The hand held gaming market is one that is far larger than many people know. With these consoles selling in the tens, if not hundreds, of millions, it provides a lucrative outlet for the video game industry... so much so that makers of these devices, like Nintendo and Sony, who make the DS and PSP ranges respectively, are constantly trying to capture the market with fresh ideas. Last year saw the launch of Nintendo’s 3DS, while this month will see Sony’s PS Vita arriving on our shores.
With the imminent release of the Vita we thought it would be good to take a trip down memory lane, and see where these devices started, as well as how they have developed over the relatively short time that they have been available.
The first hand held video game devices were released onto the market in 1979, when Mattel released a game called Auto Race. But the nature of the hand held console is to offer the user variety, in the form of interchangeable game cartridges... something which also took place in 1979, when Milton Bradley released the Microvision system.
Also in 1979, but on another continent, Gunpei Yokoi was inspired while watching a man work a pocket calculator aboard a Japanese bullet train. Nintendo took his ideas and, a year later, released the Game & Watch series of LCD games. These small devices each only offered one game, programmed into the unit, but their influence would prove to be massive. In one instance, it was these devices that first made use of the D-pad, a directional controller that is now common to virtually every video game controller. And the second, bigger reason, is that the range launched Nintendo on the road to becoming a major player in the hand held video game market.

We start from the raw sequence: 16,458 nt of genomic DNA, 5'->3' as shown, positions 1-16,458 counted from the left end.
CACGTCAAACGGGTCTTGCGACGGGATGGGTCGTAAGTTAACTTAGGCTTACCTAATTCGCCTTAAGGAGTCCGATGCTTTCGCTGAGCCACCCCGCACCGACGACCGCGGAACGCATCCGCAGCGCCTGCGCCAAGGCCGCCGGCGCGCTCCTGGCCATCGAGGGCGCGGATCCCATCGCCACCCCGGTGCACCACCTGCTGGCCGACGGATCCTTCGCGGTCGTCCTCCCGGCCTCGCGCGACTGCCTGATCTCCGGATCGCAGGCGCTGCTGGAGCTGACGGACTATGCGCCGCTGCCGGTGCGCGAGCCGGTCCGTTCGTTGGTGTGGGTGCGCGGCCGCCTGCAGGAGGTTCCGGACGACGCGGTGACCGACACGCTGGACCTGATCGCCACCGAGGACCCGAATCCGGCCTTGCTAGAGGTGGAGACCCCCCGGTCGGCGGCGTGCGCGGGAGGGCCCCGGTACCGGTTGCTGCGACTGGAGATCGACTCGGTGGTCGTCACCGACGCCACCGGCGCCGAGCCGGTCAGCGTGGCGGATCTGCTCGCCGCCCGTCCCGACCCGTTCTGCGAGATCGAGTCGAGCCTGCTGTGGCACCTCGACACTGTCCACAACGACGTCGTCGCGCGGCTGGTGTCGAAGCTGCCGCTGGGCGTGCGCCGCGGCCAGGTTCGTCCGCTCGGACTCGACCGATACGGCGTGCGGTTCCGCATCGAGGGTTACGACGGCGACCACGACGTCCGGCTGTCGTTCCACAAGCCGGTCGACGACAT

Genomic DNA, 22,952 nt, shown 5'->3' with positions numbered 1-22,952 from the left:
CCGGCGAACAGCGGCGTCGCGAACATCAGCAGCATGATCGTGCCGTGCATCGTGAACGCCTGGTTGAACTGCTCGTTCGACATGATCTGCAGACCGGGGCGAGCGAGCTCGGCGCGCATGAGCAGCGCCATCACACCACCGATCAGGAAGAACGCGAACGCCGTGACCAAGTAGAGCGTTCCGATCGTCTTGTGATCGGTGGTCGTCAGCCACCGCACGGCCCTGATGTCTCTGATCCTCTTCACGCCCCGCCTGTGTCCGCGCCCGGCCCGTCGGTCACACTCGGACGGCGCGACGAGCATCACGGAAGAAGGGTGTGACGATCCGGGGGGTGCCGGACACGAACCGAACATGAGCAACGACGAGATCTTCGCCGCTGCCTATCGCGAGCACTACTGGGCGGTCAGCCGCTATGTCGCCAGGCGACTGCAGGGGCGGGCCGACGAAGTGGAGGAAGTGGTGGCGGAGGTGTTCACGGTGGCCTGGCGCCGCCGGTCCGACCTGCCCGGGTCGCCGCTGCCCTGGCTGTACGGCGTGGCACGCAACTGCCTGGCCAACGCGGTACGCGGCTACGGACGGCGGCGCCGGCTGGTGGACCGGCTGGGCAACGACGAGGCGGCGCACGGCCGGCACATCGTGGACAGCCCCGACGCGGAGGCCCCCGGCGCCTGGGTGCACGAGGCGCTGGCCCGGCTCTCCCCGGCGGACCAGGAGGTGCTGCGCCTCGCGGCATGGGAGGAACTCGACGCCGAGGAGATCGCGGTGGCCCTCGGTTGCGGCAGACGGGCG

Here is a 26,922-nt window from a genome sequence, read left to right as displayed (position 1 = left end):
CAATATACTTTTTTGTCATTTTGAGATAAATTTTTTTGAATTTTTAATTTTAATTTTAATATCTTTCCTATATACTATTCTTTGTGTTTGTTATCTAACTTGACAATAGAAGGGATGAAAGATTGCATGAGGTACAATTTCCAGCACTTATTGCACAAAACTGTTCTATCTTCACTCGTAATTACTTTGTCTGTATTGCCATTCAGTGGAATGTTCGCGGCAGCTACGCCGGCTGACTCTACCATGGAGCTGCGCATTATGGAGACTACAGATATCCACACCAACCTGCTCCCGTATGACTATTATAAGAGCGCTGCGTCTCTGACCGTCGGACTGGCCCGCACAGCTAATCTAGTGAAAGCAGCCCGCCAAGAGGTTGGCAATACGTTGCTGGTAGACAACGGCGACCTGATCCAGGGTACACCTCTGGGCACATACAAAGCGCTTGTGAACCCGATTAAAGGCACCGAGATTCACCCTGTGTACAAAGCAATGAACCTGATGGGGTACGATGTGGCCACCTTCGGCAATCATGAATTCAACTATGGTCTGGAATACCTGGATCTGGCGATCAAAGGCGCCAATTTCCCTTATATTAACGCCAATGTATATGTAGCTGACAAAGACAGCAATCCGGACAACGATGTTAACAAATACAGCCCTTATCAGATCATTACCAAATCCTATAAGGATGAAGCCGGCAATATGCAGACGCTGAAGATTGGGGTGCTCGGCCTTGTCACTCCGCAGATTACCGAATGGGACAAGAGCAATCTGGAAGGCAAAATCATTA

Aside from earlier forays into the idea of hand held gaming by numerous companies, it wasn’t until 1990 that the activity would gain the kind of prominence that those companies hoped for. What launched the activity into the limelight was the release of the Game Boy, Nintendo’s first attempt at creating a console that featured interchangeable game cartridges. While the device did receive some criticism, it was a huge leap forward in terms of technology. The release of Tetris for the Game Boy gave the device the boost it needed in the market, helping drive sales to a point of 25 million units within two years.
The success of the unit was undoubtedly what helped spur on the creation of more and more hand held devices, but the Game Boy didn’t exist in a vacuum. Rival Atari also produced a console, called the Lynx, which was the first colour hand held console ever created. In addition it also featured a back lit screen, and the ability to allow networked play. It could even be turned upside-down for left-handed players. But all of these features pushed up the price, and combined with an unwieldy size, this negatively affected sales. This, combined with Nintendo’s aggressive marketing of the Game Boy, saw the Lynx fail.
Numerous other hand held devices, like the Bitcorp Gamate and technologically advanced TurboExpress also saw the light of day, but the next big player to enter the fray was Sega. They released the third colour hand held, following in the footsteps of the Lynx and TurboExpress, in the form of the Sega Game Gear. This device hit shelves in the
in 1991, and would prove itself
to be a stronger, longer lasting rival to the Game Boy than most other
competitors. Based on the Sega Master System, the developers at that company were
able to produce a large number of games for the Game Gear relatively quickly. US
The Game Gear proved so successful that Sega soon began development of a new version, which would feature a touch screen. This was many years before their rivals Nintendo would release the first touch screen hand held, but the technology at the time proved to be far too expensive to be viable.